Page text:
After giving hope to snowmobilers in mid-November, with heavy snowfalls, now winter decides that the season will have to wait, offering out-of-the-ordinary temperatures, rain and heat.
At the time of writing these lines [Monday] by consulting the trail conditions map of the Fédération des clubs de motoneigistes du Québec, we could see the extent of the damage that the mild weather and the rain could have done.
However, after talking with officials, we were told that the map could not be up to date due to the lack of information transmitted to reflect reality.
I was told that 20% of the trails would be open now, perhaps not in ideal conditions, but passable all the same. By the end of the week, the picture should change, once the people responsible for changing the conditions are back in their jobs.
The rain destroyed much of the snow cover in several places. It is certain that in the mountains like the Monts-Valin, the Laurentians, the Appalachians, in Gaspésie or in Haute Mauricie, there is always enough snow to ride on trails.
"I think the best thing for amateurs to do is to communicate directly with the clubs to find out the status of their trails," explained FCMQ general manager Stéphane Desroches.
“These volunteers, who are on the ground, are best placed to provide up-to-the-minute information. Also, I would like to sincerely thank the snowmobilers who answered the call to help club volunteers to restore the network after the storm. »
Mild weather and rain have forced clubs to close several portions of trails that cross lakes or rivers. It is absolutely necessary to wait until the ban is lifted before venturing there. You have to be patient and hope that the temperature will return to normal shortly.
RESPECT PRIVATE PROPERTY
Some snowmobilers may be tempted to bypass the closures and venture into certain areas. This can lead to serious consequences, such as the loss of rights of way, without thinking of the dangers of breaking your snowmobile or hitting an object which could cause an accident.
"One of the three pillars that support everyone in snowmobiling in Quebec are the landowners, who, as partners, grant rights of way for 50% of the trails in the network, or 16,500 kilometers," says Michel Garneau, communications manager for the FCMQ and editor-in-chief of Motoneige Québec magazine.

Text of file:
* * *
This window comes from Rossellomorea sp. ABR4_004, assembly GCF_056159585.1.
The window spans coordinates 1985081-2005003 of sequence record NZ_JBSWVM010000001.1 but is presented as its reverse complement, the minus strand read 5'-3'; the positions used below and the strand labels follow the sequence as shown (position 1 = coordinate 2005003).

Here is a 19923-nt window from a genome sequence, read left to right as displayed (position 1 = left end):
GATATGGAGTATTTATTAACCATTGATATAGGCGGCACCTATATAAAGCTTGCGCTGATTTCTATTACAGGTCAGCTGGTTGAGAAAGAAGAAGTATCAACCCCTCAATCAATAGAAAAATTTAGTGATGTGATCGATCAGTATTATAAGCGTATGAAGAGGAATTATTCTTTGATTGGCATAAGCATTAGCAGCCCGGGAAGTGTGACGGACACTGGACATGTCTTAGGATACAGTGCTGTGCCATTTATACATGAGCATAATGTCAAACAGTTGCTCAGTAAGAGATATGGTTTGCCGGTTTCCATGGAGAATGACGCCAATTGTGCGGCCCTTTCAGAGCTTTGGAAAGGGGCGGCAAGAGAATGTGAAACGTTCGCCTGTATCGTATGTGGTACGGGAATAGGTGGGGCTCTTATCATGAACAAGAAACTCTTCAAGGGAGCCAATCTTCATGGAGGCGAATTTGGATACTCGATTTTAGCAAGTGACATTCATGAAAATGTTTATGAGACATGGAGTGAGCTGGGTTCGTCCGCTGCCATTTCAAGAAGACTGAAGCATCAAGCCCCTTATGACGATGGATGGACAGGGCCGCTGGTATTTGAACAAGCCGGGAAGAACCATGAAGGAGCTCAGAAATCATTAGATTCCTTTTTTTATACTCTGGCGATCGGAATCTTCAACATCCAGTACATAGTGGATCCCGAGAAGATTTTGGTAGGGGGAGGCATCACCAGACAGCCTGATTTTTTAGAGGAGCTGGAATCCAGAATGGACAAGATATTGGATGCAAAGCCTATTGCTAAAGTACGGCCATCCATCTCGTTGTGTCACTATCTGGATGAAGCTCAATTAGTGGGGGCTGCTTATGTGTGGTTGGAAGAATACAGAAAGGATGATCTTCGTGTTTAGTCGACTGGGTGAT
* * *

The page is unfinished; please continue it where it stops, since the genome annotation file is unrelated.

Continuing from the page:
“These people let us pass on their land because they are first and foremost snowmobilers, but also because these people believe in everything that the snowmobile industry represents as an economic contribution to their region. If a trail passes through their corner of the country, it will allow restaurants to survive, as will gas stations and accommodations.
“This allows these companies to be able to guarantee year-round jobs for their workers, which is very important in this time of labor shortage. The snowmobile activity allows all these organizations to remain open twelve months a year. For these landowners, it is a way to help the economy of their region. »
All these owners get nothing in return for their generosity. They are more than 10,000 to help. All they can hope for is to win one of the 55 gift certificates of $1,000 that are raffled by the Federation and Yamaha among all owners who grant a right of way.
NO TO VAGABONDENCE
The greatest danger that awaits the collapse of part of the network is wandering outside the trail markers, when traveling on private land.
"When a right of way is lost, it means that a club has to build a bypass path, which is not always easy and sometimes even impossible," says the expert. It is in southern Quebec that the clubs most often work with landowners.
“What makes the strength of the Quebec trail network is the interconnectivity between the different regions of Quebec. We can really go around Quebec by snowmobile. If we do not want to lose these advantages, we must think about the consequences before wandering. »